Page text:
Over the years I have had people ask why my podcast inteviews are not up on my YouTube channel. I heard them, but was unsure if I should mingle my TV/video interviews with my audio. In the last few months that request has only grown and I can no longer ignore them. So, starting today I will upload 1 or 2 podcasts every week on my YouTube channel and feel free to subscribe to the playlist of podcast interviews.

The goal is to publish one podcast interview on Fridays and a second one on Tuesdays. The Friday podcast will feature  filmmakers, authors or artists interviews.

If you have not, you might want to subscribe to my YouTube channel. It is easy – click on this link and then hit the big red link that says subscribe and every week you will get new interviews in your mailbox.

As always, thank you for your support and for subscribing and listening to the interviews.



Dr. Ashish Gupta of Helion Venture Partners is one of the earliest investors in India. About 10 years ago he moved from Silicon Valley to Bangalore, India and started investing in startups. Helion is one of the leading investors in Indian starups. Dr. Gupta has seen the evolution of the startup landscape in India and in Bangalore in particular. Helion Venture has raised over $600 million so far and is in the process of closing another new round of funds.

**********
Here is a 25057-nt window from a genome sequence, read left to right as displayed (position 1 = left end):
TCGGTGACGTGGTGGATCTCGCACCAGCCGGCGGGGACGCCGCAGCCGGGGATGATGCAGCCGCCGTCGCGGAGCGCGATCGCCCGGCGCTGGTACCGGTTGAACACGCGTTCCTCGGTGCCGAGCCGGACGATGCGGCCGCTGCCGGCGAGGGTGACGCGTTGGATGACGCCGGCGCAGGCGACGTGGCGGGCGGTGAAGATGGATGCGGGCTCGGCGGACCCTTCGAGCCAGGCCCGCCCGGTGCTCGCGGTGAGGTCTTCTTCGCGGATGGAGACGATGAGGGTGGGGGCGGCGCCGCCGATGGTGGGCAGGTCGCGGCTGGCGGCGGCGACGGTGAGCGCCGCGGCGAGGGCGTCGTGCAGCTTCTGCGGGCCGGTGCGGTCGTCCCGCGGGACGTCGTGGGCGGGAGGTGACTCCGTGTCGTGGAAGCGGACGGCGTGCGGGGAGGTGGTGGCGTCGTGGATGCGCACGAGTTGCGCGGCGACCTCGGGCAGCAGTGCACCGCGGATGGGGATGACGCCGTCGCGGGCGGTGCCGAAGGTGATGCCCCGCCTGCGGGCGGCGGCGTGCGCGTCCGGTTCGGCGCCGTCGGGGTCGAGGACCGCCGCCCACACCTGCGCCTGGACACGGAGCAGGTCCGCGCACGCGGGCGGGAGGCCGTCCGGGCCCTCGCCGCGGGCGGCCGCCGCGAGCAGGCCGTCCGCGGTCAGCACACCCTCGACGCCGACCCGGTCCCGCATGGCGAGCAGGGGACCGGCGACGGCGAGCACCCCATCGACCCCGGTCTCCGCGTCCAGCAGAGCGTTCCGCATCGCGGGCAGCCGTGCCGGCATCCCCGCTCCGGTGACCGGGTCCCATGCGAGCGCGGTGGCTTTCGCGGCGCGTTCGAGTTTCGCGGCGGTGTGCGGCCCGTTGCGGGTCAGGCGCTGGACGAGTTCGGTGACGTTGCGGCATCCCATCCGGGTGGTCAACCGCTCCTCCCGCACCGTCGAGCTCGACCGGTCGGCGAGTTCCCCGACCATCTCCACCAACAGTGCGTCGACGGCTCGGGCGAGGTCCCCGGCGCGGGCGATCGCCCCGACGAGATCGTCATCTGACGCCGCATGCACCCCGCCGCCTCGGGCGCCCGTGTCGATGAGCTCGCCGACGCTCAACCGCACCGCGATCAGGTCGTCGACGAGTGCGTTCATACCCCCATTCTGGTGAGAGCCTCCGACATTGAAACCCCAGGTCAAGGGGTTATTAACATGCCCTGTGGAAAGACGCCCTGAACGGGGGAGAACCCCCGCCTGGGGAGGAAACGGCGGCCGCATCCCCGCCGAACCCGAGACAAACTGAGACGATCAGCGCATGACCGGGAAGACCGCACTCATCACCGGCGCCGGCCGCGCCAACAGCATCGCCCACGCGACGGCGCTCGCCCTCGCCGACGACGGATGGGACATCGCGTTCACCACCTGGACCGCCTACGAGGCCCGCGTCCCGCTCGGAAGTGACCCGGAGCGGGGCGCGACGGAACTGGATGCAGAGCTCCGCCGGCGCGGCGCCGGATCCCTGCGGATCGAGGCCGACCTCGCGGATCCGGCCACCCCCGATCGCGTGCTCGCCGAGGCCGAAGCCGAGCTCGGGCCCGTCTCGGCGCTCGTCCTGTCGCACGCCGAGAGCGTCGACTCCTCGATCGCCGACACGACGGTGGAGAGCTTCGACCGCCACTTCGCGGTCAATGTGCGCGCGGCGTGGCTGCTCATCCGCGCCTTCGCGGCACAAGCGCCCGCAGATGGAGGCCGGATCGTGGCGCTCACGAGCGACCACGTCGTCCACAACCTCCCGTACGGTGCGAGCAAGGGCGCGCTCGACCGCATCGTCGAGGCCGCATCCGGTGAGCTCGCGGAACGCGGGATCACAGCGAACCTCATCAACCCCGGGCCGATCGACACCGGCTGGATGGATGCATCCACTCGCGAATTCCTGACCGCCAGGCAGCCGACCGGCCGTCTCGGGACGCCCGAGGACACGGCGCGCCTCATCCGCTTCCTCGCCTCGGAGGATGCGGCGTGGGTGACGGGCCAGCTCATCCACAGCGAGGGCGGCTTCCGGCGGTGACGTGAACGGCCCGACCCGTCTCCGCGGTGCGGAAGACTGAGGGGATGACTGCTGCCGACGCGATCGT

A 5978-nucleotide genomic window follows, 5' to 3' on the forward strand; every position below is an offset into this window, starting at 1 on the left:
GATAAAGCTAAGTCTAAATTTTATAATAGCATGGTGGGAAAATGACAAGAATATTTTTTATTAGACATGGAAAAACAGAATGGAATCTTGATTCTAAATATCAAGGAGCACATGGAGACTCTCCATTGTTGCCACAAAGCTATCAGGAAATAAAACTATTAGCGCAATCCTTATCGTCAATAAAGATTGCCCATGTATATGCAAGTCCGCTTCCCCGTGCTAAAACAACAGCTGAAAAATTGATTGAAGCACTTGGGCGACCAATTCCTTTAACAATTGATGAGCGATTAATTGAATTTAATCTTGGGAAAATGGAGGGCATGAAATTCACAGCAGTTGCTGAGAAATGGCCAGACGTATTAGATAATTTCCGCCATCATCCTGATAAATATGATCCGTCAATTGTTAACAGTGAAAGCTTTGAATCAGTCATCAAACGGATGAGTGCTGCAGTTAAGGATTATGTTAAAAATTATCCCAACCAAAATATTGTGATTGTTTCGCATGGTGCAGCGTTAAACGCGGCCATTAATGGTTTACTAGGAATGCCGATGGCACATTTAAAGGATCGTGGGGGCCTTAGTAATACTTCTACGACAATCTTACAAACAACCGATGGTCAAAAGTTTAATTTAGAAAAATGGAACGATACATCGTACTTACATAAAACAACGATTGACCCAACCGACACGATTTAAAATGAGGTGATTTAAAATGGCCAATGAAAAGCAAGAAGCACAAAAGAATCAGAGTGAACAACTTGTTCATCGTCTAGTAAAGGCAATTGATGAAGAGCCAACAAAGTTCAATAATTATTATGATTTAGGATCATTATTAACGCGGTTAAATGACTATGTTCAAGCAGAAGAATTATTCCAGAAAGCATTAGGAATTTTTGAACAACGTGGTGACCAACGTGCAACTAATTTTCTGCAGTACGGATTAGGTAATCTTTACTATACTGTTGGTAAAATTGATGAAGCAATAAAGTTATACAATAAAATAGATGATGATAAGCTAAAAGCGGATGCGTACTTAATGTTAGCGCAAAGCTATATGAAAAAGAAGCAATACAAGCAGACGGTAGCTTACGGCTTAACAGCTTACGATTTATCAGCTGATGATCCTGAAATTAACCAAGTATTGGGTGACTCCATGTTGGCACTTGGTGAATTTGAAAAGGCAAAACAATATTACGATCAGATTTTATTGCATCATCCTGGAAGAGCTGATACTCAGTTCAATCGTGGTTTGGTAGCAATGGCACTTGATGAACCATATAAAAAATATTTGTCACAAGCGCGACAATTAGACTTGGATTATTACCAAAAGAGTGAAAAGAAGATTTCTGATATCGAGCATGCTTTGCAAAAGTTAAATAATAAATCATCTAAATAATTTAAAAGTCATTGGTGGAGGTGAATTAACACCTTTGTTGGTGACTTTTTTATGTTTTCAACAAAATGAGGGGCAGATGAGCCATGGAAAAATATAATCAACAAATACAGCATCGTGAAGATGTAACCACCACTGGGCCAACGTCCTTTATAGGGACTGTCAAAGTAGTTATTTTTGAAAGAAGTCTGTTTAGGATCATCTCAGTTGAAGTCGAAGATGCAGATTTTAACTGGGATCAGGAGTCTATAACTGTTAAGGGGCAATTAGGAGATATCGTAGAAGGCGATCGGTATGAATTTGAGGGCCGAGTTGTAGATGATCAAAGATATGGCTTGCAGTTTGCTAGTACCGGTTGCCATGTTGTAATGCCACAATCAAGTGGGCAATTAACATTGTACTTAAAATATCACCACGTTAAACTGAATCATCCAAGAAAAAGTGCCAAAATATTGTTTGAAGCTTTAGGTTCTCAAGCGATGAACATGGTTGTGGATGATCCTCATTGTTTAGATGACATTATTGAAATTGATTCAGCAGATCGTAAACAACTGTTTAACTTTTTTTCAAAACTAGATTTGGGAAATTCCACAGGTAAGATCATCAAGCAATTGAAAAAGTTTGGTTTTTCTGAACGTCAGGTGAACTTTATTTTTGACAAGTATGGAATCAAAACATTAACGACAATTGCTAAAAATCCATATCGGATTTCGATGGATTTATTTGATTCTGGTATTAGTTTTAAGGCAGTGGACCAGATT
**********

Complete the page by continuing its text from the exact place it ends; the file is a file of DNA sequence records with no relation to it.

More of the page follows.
We sat down to speak with Dr. Gupta to find out about the current investment trends in Banglaore, India. Bangalore is the startup capital of India and has more startups than other any other Indian city. Has Bangalore stepped out of its world back-office as James Crabtree of The Financial Times put in? What is the startup scene in Bangalore like? How are startups exiting in India?  It seems like acquisition is one of the exit strategies for Indian startups. Why is that? For example, Gupta’s Helion Ventures decided to exit Flipkart, an Indian unicorn company and we wated to find out why.

Dr. Gupta now divides his time between Silicon Valley and Bangalore, India.

This interview aired on TV in San Francisco bay area.

Google Is Now Part Of Alphabet

g-iconThis afternoon Google caught most of us by surprise with its curve ball that it has restrucutred and created a new company called Alphabet. Google is now part of Alphabet.  And what is Alphabet you ask? Here is how Larry Page described it in his blog post today.

Alphabet is mostly a collection of companies. The largest of which, of course, is Google. 

And so there  you have it Google the core company and the big revenue generator is part of a new company that will span all things from A to Z.  So, G is for Google as Page described in the same post. X is for X Lab and W is for Wings, the drone division of this new collection of companies.